The crisis that the “News Corporation” media empire, and its American-Australian owner Rupert Murdoch, is facing – which has rocked Britain and has had wider repercussions across three continents – is not merely the crisis of a newspaper brought down by its own pride and blindness by relentlessly chasing scandals, but rather this is a crisis related to the essence of journalistic ethics and the future of the profession.
Are we isolated from this crisis?
Certainly not… the reason for this is not that Murdoch and his empire have investments in the Arab World, but rather because our own press – or let’s say our media – has its own problems and troubles, and could learn a lesson from the British crisis which has, so far, led to the closure of one of the highest circulated newspapers in the UK, and the downfall of a number of key figures in one of the world’s largest media institutions, as well as the arrest of prominent journalists, including the former Director of Communications for the British Prime Minister. The growing crisis has also led to the resignation of two high-ranking British police officers, a parliamentary inquiry, a Scotland Yard investigation, a number of investigations by the US justice apparatus, and calls for the course taken by the media to be rectified, and for a way of regulating the media to be found.
The media is not just an industry whose power and influence is based on its profitability, employment, and services, in the same manner as other industries. It is also one of the tools of power, and one of the chief pillars of governance. That is why it is often termed “the fourth estate”. This is due to the tremendous influence that the media has on politics and the economy, and more importantly public opinion. The media does not only convey information and record events, it also directly influences these same events and information by swaying public opinion. A former British MP summarized the increasing power of the media, in his analysis of the current confrontation between the political establishment and Murdoch’s media empire, by saying that “perhaps politicians are feeling jealous of journalists who have stolen much of their influence.”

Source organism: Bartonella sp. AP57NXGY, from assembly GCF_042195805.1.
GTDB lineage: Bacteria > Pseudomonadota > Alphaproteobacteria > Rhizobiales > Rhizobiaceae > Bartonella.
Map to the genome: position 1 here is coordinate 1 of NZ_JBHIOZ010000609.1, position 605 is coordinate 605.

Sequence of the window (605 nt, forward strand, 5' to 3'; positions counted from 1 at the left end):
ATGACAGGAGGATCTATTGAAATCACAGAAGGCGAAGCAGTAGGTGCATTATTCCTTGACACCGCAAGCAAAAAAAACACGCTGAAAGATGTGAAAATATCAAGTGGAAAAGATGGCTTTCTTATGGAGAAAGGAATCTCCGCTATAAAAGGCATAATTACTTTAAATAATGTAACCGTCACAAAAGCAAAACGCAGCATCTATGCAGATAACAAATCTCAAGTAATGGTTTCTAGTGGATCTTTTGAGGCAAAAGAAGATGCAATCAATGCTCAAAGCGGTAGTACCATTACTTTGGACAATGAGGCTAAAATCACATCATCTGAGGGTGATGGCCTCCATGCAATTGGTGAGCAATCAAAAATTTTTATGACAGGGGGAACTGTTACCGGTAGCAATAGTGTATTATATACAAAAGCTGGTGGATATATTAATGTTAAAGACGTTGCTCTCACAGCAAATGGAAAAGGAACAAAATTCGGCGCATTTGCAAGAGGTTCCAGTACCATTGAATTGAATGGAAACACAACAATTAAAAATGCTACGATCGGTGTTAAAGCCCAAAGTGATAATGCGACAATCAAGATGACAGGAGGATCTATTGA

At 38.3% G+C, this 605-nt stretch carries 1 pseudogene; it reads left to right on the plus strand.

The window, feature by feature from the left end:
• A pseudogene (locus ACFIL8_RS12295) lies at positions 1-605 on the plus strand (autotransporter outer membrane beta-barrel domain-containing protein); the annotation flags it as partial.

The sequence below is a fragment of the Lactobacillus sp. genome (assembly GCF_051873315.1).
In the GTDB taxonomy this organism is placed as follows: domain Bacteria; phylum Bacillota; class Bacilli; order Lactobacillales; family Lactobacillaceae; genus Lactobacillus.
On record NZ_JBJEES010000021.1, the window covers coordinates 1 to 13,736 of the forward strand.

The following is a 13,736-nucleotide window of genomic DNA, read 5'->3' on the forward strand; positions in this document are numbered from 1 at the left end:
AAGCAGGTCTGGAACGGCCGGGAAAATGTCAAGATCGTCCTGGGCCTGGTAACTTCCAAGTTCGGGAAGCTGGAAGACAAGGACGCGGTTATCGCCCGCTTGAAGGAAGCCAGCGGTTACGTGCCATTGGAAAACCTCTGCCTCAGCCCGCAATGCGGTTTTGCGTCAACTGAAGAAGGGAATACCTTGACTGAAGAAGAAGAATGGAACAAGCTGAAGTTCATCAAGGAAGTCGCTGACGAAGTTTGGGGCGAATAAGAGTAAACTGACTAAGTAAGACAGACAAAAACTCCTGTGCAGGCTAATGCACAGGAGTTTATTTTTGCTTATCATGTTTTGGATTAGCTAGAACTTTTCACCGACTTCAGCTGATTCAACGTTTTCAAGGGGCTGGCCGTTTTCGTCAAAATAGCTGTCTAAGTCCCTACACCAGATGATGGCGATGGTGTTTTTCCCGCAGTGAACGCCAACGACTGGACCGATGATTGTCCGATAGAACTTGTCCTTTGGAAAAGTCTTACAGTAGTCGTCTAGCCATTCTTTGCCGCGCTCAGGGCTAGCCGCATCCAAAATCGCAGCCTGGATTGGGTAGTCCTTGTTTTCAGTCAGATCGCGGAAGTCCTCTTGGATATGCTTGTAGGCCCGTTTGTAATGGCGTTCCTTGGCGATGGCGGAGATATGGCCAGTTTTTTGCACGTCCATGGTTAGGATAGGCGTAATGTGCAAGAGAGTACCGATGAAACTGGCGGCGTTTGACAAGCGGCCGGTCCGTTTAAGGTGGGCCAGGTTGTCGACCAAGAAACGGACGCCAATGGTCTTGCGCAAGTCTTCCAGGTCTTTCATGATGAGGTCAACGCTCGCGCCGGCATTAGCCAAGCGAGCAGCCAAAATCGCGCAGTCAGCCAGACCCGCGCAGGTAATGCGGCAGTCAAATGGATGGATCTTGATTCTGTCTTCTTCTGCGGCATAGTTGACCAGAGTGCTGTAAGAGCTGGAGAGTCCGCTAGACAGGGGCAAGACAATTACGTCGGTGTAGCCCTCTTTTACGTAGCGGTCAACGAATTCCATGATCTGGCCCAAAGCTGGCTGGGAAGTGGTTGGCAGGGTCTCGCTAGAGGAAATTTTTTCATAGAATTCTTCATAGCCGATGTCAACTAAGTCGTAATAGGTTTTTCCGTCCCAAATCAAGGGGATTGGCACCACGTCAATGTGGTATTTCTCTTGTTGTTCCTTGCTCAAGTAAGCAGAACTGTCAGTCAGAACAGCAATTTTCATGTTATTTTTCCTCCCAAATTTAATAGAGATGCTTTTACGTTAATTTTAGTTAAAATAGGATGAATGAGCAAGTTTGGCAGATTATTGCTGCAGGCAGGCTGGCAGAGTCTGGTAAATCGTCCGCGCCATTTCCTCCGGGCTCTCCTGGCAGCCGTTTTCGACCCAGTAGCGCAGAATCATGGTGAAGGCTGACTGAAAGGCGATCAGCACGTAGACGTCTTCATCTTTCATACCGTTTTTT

This is where the problem lies. Nothing is more dangerous than the arrogance of power. Uncontrolled power contains the seeds of corruption and tyranny. Today the media possesses enormous power and an ever-growing influence, more than at any time in the past. This is happening in a complex world where interests intertwine and politics strongly intersects with business and the media. The press, which calls others to account and installs itself as an observer of politicians and public figures, sometimes forgets that it is also accountable and that its increasing influence brings with it greater responsibilities, but does not place it above the law. Practical experiences have proved that no authority can effectively monitor itself; there needs to be an external body that monitors the situation. Here a problem arises with regards to the freedom of the press, and a battle is raging between three schools of thought: The first rejects any sort of restriction on media freedoms, and regards any attempt in that regard as a hindrance upon the work of the press in terms of its ability to uncover the truth and provide the public with information. The second current believes the press has failed to monitor itself and has, at times, gone too far in exercising its authority. Therefore it is imperative to introduce rules and regulations to guarantee that the freedom of the press does not infringe upon personal liberties, and does not undermine other authorities in the hierarchical governing structure. The third current admits that the press has committed mistakes while exercising its freedom, and that some papers have broken the law and the moral code simply in order to pursue cheap sensationalism or to obtain a scoop. Thus, it is necessary to consolidate the profession’s code of ethics and find mechanisms to enforce these regulations effectively.